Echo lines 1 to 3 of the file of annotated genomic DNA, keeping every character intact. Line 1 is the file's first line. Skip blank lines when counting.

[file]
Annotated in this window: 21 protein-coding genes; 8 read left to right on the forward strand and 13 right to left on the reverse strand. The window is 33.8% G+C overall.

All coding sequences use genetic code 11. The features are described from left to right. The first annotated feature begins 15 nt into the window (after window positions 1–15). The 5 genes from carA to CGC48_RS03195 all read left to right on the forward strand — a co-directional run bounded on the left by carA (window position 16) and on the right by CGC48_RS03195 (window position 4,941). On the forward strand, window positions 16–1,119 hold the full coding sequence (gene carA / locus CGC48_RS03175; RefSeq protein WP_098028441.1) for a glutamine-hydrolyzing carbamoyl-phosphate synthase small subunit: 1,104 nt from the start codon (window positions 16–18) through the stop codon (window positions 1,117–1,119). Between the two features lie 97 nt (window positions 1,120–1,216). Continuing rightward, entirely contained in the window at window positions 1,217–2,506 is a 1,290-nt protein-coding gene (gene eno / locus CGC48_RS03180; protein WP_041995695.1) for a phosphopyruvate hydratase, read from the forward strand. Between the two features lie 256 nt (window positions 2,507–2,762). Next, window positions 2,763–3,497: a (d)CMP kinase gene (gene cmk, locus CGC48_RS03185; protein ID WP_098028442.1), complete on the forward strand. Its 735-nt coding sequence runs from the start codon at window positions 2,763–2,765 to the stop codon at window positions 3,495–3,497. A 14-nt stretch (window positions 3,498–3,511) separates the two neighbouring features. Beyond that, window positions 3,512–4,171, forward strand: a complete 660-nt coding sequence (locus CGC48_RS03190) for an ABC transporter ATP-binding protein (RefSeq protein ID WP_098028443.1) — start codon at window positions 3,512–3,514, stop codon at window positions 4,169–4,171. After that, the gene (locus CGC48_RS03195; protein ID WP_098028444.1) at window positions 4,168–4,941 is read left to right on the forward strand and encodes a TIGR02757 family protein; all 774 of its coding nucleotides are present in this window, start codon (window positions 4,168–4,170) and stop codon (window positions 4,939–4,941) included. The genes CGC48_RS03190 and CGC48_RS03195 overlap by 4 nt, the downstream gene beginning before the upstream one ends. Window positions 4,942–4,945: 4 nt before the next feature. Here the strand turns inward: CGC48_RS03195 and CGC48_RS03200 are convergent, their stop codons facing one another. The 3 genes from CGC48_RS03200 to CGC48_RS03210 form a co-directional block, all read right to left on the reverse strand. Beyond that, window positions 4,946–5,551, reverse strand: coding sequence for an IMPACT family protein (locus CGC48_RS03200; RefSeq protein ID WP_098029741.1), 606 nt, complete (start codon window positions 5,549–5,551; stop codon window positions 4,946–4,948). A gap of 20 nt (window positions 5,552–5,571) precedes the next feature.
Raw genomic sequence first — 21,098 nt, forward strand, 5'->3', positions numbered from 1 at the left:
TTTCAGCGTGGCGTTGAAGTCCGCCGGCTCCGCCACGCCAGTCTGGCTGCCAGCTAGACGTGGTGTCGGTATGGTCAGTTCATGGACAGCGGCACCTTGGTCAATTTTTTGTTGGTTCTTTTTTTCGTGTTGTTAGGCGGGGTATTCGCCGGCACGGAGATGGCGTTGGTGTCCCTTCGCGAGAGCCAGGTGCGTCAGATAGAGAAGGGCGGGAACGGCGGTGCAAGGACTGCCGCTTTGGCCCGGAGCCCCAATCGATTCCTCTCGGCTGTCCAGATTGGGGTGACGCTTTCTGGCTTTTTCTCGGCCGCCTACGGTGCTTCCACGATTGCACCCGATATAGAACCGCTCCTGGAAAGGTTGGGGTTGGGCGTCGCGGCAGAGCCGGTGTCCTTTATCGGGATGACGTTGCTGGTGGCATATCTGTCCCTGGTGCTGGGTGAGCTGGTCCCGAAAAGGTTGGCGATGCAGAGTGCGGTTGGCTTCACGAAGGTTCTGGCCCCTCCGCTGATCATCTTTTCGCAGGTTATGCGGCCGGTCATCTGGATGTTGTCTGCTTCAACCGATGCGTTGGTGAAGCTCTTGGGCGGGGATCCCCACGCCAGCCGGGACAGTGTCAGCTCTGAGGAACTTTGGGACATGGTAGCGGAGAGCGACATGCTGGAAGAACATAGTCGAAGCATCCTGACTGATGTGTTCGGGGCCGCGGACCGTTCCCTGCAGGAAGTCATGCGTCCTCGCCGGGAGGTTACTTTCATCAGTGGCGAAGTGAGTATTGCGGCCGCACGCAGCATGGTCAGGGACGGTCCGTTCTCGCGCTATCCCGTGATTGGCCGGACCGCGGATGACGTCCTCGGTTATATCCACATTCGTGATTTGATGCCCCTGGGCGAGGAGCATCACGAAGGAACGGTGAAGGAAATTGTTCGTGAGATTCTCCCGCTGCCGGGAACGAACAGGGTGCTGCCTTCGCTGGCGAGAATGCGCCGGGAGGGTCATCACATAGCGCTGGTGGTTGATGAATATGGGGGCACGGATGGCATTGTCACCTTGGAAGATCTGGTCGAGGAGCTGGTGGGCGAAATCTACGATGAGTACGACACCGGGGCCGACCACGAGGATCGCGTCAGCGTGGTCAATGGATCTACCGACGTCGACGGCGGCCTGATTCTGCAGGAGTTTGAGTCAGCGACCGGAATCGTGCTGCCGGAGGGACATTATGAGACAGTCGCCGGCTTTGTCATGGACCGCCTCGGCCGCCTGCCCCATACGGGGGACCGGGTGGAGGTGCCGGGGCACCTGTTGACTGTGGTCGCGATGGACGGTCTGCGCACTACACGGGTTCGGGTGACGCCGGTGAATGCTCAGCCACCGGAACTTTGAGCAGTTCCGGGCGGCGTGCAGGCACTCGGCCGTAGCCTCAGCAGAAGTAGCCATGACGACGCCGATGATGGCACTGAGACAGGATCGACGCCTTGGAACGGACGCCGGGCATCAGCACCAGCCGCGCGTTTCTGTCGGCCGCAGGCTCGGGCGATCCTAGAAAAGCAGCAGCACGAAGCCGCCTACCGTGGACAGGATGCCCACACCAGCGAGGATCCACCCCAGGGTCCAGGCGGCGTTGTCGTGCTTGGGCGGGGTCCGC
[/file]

Annotated in this window: 21 protein-coding genes; 8 read left to right on the forward strand and 13 right to left on the reverse strand. The window is 33.8% G+C overall.

All coding sequences use genetic code 11. The features are described from left to right. The first annotated feature begins 15 nt into the window (after window positions 1–15). The 5 genes from carA to CGC48_RS03195 all read left to right on the forward strand — a co-directional run bounded on the left by carA (window position 16) and on the right by CGC48_RS03195 (window position 4,941). On the forward strand, window positions 16–1,119 hold the full coding sequence (gene carA / locus CGC48_RS03175; RefSeq protein WP_098028441.1) for a glutamine-hydrolyzing carbamoyl-phosphate synthase small subunit: 1,104 nt from the start codon (window positions 16–18) through the stop codon (window positions 1,117–1,119). Between the two features lie 97 nt (window positions 1,120–1,216). Continuing rightward, entirely contained in the window at window positions 1,217–2,506 is a 1,290-nt protein-coding gene (gene eno / locus CGC48_RS03180; protein WP_041995695.1) for a phosphopyruvate hydratase, read from the forward strand. Between the two features lie 256 nt (window positions 2,507–2,762). Next, window positions 2,763–3,497: a (d)CMP kinase gene (gene cmk, locus CGC48_RS03185; protein ID WP_098028442.1), complete on the forward strand. Its 735-nt coding sequence runs from the start codon at window positions 2,763–2,765 to the stop codon at window positions 3,495–3,497. A 14-nt stretch (window positions 3,498–3,511) separates the two neighbouring features. Beyond that, window positions 3,512–4,171, forward strand: a complete 660-nt coding sequence (locus CGC48_RS03190) for an ABC transporter ATP-binding protein (RefSeq protein ID WP_098028443.1) — start codon at window positions 3,512–3,514, stop codon at window positions 4,169–4,171. After that, the gene (locus CGC48_RS03195; protein ID WP_098028444.1) at window positions 4,168–4,941 is read left to right on the forward strand and encodes a TIGR02757 family protein; all 774 of its coding nucleotides are present in this window, start codon (window positions 4,168–4,170) and stop codon (window positions 4,939–4,941) included. The genes CGC48_RS03190 and CGC48_RS03195 overlap by 4 nt, the downstream gene beginning before the upstream one ends. Window positions 4,942–4,945: 4 nt before the next feature. Here the strand turns inward: CGC48_RS03195 and CGC48_RS03200 are convergent, their stop codons facing one another. The 3 genes from CGC48_RS03200 to CGC48_RS03210 form a co-directional block, all read right to left on the reverse strand. Beyond that, window positions 4,946–5,551, reverse strand: coding sequence for an IMPACT family protein (locus CGC48_RS03200; RefSeq protein ID WP_098029741.1), 606 nt, complete (start codon window positions 5,549–5,551; stop codon window positions 4,946–4,948). A gap of 20 nt (window positions 5,552–5,571) precedes the next feature.
Raw genomic sequence first — 21,098 nt, forward strand, 5'->3', positions numbered from 1 at the left: